Lae and I were chatting the other day how he got stuck in an uncharted area of DDO that he has still yet to tell me, and he sent me this:
“I stared into the abyss, and the abyss stared back.”
Something about that was SO beautiful and profound to me, and when he told me it was a quote by Nietzche, a German philosopher, I just had to look into it.
The true quote, taken from his work Beyond Good and Evil, goes as follows:
“Beware that, when fighting monsters, you yourself do not become a monster… for when you gaze long into the abyss. The abyss gazes also into you.”
After doing some quick research on the meaning behind this… I have come to fall in love with this particular philosophy. The abyss doesn’t necessarily represent an endless chasm of good or evil – rather, it is representative of the reader’s truth.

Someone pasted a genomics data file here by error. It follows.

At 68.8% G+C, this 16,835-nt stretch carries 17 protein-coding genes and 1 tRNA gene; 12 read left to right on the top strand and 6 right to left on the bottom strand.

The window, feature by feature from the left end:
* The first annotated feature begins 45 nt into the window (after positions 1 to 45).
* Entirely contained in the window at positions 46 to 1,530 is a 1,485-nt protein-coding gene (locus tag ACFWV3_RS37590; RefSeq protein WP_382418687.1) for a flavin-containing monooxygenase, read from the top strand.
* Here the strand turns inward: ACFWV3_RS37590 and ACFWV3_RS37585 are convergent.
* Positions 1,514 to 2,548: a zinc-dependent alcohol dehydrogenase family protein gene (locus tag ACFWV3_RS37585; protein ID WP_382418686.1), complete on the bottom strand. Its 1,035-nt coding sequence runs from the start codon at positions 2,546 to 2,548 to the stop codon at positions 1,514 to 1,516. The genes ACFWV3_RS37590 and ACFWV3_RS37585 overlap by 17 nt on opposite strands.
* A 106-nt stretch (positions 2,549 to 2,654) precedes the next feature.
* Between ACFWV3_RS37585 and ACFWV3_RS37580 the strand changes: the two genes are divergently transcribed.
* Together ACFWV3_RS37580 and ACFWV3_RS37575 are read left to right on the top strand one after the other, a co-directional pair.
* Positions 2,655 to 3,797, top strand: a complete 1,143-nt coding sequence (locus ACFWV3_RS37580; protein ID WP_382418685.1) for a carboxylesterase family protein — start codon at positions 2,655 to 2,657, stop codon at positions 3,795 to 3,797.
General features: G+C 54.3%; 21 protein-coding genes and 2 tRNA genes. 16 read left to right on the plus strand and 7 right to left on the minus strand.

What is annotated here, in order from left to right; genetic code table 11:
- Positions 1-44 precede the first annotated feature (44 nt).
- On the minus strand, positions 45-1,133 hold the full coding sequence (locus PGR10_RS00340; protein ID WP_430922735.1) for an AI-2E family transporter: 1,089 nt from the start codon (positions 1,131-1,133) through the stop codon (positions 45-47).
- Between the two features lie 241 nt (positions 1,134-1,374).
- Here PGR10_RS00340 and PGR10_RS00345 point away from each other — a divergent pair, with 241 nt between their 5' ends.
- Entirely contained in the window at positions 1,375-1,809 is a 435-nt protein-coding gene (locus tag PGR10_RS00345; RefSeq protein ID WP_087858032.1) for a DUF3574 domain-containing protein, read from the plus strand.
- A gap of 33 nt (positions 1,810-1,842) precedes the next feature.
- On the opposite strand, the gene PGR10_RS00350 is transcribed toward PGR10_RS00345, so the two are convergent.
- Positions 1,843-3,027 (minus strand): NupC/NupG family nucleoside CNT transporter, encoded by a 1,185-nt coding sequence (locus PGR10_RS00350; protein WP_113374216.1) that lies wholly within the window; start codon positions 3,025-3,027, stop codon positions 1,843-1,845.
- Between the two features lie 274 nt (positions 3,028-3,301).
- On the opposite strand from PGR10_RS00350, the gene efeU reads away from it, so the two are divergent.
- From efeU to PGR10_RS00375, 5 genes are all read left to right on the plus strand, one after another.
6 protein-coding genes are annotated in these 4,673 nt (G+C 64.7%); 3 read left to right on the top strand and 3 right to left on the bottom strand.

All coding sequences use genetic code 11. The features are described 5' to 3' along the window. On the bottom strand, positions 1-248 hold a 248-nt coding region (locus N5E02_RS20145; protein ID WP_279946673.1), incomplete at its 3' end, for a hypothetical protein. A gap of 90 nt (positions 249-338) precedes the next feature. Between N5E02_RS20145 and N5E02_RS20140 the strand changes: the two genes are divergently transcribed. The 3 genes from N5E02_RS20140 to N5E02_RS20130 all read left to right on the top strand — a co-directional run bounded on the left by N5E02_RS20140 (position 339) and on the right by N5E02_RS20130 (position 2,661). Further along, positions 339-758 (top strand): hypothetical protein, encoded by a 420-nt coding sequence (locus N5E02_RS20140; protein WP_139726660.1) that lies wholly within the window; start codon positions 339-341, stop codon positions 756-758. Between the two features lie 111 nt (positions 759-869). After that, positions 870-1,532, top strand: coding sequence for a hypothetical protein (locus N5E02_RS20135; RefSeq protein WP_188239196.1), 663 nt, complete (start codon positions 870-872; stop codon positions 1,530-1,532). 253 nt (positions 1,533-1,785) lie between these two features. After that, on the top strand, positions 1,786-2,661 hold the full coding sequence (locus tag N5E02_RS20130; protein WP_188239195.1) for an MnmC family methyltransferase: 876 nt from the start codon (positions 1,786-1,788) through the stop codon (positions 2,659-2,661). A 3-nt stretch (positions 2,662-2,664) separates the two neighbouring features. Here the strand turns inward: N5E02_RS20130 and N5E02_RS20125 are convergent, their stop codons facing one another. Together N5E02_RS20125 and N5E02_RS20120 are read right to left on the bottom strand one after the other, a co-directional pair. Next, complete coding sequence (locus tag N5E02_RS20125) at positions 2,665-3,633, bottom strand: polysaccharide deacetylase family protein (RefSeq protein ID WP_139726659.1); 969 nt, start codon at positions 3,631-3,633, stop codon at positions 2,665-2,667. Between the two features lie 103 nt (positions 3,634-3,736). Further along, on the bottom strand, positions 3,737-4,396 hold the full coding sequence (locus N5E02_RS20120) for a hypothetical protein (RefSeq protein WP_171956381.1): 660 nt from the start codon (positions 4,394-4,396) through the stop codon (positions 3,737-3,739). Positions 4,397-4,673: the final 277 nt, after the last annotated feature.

Exploring the theme of monstrosity and humanity is a common one in many of literature, like Geek Love and Frankenstein. When presented with the moral dilemma of fighting for justice, who is to say that you yourself cannot be corrupted? That you become a monster in the process of it all? It’s something I’ve been watching as of lately, a lot of vigilante/war/action TV shows and movies I’ve been watching with War. Especially Dare Devil. The exploration of understanding where that personal line is for you is precisely what the abyss refers to; when you’ve reached a point to where you can see the end of the abyss, is when it “stares” back at you. It is a beautiful, powerful, and eerily evocative statement that tells you, “the only way to find out is to stare – deeply – into the abyss”. An “endless search for truth”, and when you find that the abyss stares back, that’s when you know you’ve hit rock bottom.
The question is, where is that personal limit for you?